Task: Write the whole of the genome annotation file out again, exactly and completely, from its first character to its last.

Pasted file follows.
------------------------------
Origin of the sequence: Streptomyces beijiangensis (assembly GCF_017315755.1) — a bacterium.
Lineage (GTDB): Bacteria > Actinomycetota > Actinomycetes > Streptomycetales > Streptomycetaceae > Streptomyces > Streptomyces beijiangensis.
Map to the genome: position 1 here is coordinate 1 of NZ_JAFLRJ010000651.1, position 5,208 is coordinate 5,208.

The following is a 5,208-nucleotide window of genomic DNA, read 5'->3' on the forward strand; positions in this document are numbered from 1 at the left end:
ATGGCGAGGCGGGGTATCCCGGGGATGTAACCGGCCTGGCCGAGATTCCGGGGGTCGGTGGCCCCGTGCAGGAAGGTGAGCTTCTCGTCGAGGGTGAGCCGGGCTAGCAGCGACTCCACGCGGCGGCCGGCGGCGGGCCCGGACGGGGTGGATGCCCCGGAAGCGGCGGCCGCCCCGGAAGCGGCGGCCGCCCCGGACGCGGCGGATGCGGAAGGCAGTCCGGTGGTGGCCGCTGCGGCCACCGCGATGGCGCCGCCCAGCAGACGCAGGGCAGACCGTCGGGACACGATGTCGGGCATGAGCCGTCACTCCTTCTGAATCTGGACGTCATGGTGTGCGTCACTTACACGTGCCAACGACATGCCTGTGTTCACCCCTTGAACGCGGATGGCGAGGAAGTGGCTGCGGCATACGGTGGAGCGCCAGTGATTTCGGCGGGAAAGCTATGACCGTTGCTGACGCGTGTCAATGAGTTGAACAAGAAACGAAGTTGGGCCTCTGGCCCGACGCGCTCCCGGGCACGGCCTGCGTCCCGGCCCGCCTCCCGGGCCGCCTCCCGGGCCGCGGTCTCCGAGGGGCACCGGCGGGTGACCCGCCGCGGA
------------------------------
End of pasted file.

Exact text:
Origin of the sequence: Streptomyces beijiangensis (assembly GCF_017315755.1) — a bacterium.
Lineage (GTDB): Bacteria > Actinomycetota > Actinomycetes > Streptomycetales > Streptomycetaceae > Streptomyces > Streptomyces beijiangensis.
Map to the genome: position 1 here is coordinate 1 of NZ_JAFLRJ010000651.1, position 5,208 is coordinate 5,208.

The following is a 5,208-nucleotide window of genomic DNA, read 5'->3' on the forward strand; positions in this document are numbered from 1 at the left end:
ATGGCGAGGCGGGGTATCCCGGGGATGTAACCGGCCTGGCCGAGATTCCGGGGGTCGGTGGCCCCGTGCAGGAAGGTGAGCTTCTCGTCGAGGGTGAGCCGGGCTAGCAGCGACTCCACGCGGCGGCCGGCGGCGGGCCCGGACGGGGTGGATGCCCCGGAAGCGGCGGCCGCCCCGGAAGCGGCGGCCGCCCCGGACGCGGCGGATGCGGAAGGCAGTCCGGTGGTGGCCGCTGCGGCCACCGCGATGGCGCCGCCCAGCAGACGCAGGGCAGACCGTCGGGACACGATGTCGGGCATGAGCCGTCACTCCTTCTGAATCTGGACGTCATGGTGTGCGTCACTTACACGTGCCAACGACATGCCTGTGTTCACCCCTTGAACGCGGATGGCGAGGAAGTGGCTGCGGCATACGGTGGAGCGCCAGTGATTTCGGCGGGAAAGCTATGACCGTTGCTGACGCGTGTCAATGAGTTGAACAAGAAACGAAGTTGGGCCTCTGGCCCGACGCGCTCCCGGGCACGGCCTGCGTCCCGGCCCGCCTCCCGGGCCGCCTCCCGGGCCGCGGTCTCCGAGGGGCACCGGCGGGTGACCCGCCGCGGA